Skip to main content

Sum and product of the roots of a quadratic equation

We learned on the previous page (The Quadratic Formula), in general there are two roots for any quadratic equation `ax^2+ bx + c = 0`. Let's denote those roots `alpha` and `beta`, as follows:

`alpha=(-b+sqrt(b^2-4ac))/(2a)` and


Sum of the roots α and β

We can add `alpha` and `beta` as follows:

`alpha + beta =(-b+sqrt(b^2-4ac))/(2a)+(-b-sqrt(b^2-4ac))/(2a)`

` =(-2b+0)/(2a)`

` =-b/a`

Product of the roots α and β

We can multiply `alpha` and `beta` as follows. First, recall that in general,

`(X+Y)(X-Y) = X^2 - Y^2` and

`(sqrt(X))^2 = X`

We make use of these to obtain:

`alpha xx beta = (-b+sqrt(b^2-4ac))/(2a) xx (-b-sqrt(b^2-4ac))/(2a)`

` =((-b)^2 - (sqrt(b^2-4ac))^2)/(2a)^2`

` =(b^2 - (b^2 - 4ac) )/(4a^2)`

` =(4ac)/(4a^2)`

` =c/a`


The sum of the roots `alpha` and `beta` of a quadratic equation are:

`alpha + beta = -b/a`

The product of the roots `alpha` and `beta` is given by:

`alpha beta = c/a`

It's also important to realize that if `alpha` and `beta` are roots, then:


We can expand the left side of the above equation to give us the following form for the quadratic formula:

`x^2 - (alpha+beta)x + alpha beta = 0`

Let's use these results to solve a few problems.

Example 1

The quadratic equation `2x^2- 7x - 5 = 0` has roots `alpha` and `beta`. Find:

(a) `alpha + beta`

(b) `alpha beta

(c) `alpha^2 + beta^2`

(d) `1/alpha + 1/beta`


For the expression `2x^2- 7x - 5`, we have:




(a) We learned just now that `alpha + beta = -b/a` so in this example,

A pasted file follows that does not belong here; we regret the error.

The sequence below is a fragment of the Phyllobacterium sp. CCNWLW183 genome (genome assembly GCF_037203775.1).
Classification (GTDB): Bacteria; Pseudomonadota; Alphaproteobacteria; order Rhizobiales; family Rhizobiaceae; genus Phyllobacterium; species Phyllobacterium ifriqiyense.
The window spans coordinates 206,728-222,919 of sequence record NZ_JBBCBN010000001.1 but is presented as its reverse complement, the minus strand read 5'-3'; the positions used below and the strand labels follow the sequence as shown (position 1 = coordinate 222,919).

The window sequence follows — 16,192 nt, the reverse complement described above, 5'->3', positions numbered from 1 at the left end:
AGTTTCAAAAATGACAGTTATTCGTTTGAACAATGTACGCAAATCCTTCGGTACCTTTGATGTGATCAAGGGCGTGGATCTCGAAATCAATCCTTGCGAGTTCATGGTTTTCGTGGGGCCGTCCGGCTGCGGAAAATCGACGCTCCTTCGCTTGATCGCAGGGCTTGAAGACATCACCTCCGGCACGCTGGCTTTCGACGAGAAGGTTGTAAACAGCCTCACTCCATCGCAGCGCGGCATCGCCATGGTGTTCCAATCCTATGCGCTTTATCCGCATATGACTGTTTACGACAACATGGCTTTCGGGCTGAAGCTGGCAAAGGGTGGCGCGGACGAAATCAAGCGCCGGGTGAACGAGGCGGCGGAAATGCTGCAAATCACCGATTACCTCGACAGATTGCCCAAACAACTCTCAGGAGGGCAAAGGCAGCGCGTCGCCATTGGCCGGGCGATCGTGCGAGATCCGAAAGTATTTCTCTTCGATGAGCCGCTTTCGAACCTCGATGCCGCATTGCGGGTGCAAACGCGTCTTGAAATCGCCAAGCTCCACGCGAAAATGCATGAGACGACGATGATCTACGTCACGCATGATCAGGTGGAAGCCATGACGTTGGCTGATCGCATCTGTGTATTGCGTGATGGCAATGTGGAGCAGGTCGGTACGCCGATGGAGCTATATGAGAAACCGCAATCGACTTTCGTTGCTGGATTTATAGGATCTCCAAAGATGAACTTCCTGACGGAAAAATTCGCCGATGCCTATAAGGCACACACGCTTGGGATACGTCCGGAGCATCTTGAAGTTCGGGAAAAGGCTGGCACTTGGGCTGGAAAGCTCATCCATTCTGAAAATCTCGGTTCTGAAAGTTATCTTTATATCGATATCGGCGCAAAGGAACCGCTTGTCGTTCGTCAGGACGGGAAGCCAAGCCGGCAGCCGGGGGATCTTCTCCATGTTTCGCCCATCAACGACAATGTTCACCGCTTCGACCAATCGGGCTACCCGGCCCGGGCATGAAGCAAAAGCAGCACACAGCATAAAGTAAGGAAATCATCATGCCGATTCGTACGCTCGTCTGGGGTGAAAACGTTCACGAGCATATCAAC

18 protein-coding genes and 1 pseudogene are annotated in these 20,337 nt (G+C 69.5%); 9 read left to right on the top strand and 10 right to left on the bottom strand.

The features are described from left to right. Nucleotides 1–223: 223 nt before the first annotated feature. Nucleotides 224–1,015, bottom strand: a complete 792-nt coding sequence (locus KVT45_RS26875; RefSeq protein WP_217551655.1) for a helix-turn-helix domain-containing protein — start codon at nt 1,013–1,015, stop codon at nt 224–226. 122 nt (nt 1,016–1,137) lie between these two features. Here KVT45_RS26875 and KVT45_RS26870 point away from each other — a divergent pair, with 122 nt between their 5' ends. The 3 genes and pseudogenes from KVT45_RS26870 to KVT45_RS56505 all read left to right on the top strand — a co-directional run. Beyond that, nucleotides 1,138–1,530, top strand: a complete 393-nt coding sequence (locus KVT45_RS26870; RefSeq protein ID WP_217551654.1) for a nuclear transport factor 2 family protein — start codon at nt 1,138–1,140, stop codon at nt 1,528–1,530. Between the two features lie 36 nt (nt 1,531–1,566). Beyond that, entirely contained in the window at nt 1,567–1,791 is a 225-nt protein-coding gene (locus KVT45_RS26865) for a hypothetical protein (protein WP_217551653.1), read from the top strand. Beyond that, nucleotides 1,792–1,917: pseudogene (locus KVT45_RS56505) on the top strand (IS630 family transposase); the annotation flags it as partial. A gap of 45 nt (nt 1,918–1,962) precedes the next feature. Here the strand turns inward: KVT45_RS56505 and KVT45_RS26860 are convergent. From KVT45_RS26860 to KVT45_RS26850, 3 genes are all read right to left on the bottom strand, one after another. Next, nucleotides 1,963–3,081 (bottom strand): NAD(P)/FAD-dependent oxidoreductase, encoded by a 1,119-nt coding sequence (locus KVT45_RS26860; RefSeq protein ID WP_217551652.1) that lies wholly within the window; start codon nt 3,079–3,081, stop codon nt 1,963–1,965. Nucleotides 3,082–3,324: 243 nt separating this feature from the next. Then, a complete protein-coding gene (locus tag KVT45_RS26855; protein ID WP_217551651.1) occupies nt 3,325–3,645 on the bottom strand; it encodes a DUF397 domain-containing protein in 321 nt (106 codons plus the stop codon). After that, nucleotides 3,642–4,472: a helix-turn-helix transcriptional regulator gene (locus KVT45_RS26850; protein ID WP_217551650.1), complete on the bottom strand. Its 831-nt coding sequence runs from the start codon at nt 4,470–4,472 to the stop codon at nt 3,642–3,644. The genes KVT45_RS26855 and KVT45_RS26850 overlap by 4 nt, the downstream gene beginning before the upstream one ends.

`alpha + beta = -((-7))/2 = 3.5`

(b) We know `alpha beta = c/a` so in this example,

`alpha beta = (-5)/2 = -2.5`

(c) For `alpha^2 + beta^2`, we need to recall that

`(alpha + beta)^2 = alpha^2 + 2alpha beta + beta^2.`

Solving this for `alpha^2 + beta^2` gives us:

`alpha^2 + beta^2 = (alpha + beta)^2 - 2alpha beta`.

We've already found the sum and product of `alpha` and `beta`, so we can substitute as follows:

`alpha^2 + beta^2 = (3.5)^2 - 2xx(-2.5) = 17.25`.

(d) We add our fractions `1/alpha + 1/beta` as follows:

`1/alpha + 1/beta = (beta + alpha)/(alpha beta) = (alpha + beta)/(alpha beta)`

We know the sum (top) and product (bottom), so we can simply write:

`1/alpha + 1/beta = (alpha + beta)/(alpha beta) = 3.5/(-2.5) = -1.4`

Example 2

Find the quadratic equation with roots α and β given αβ = 2 and α2β2 = 3.


We'll set up a system of two equations in two unknowns to find `alpha` and `beta`.

Remembering the difference of squares formula, we have

α2β2 = (α + β)(α β)

From the question we know α2β2 = 3, so this gives us:

3 = (α + β)(α β)

The question says αβ = 2, which we can substitute into the right hand side, giving:

3 = 2(α + β)

This gives:

`(alpha + beta) = 3/2`

Using αβ = 2 again, we add it to the above line, giving:

`2 alpha = 3/2 + 2 = 7/2`

So `alpha = 7/4`

Since `(alpha + beta) = 3/2` then `beta = 3/2 - alpha`, giving us `beta = -1/4`.

We substitute these values into the expression `x^2 - (alpha+beta)x + alpha beta = 0` giving:

`x^2 - (3/2)x + (7/4)(-1/4) = 0`

`x^2 -3/2 x -7/16=0`

So the required quadratic equation is:

`x^2 -3/2 x -7/16 = 0`

We multiply throughout by `16` to tidy it up:

`16x^2 - 24x - 7 = 0`

Get the Daily Math Tweet!
IntMath on Twitter

Let's now go on to learn how the graph of a quadratic function is a parabola: 4. The Graph of the Quadratic Function


Search IntMath, blog and Forum

Search IntMath

Online Algebra Solver

This algebra solver can solve a wide range of math problems.

Algebra Lessons on DVD

Math videos by

Easy to understand algebra lessons on DVD. See samples before you commit.

More info: Algebra videos

The IntMath Newsletter

Sign up for the free IntMath Newsletter. Get math study tips, information, news and updates each fortnight. Join thousands of satisfied students, teachers and parents!

See the Interactive Mathematics spam guarantee.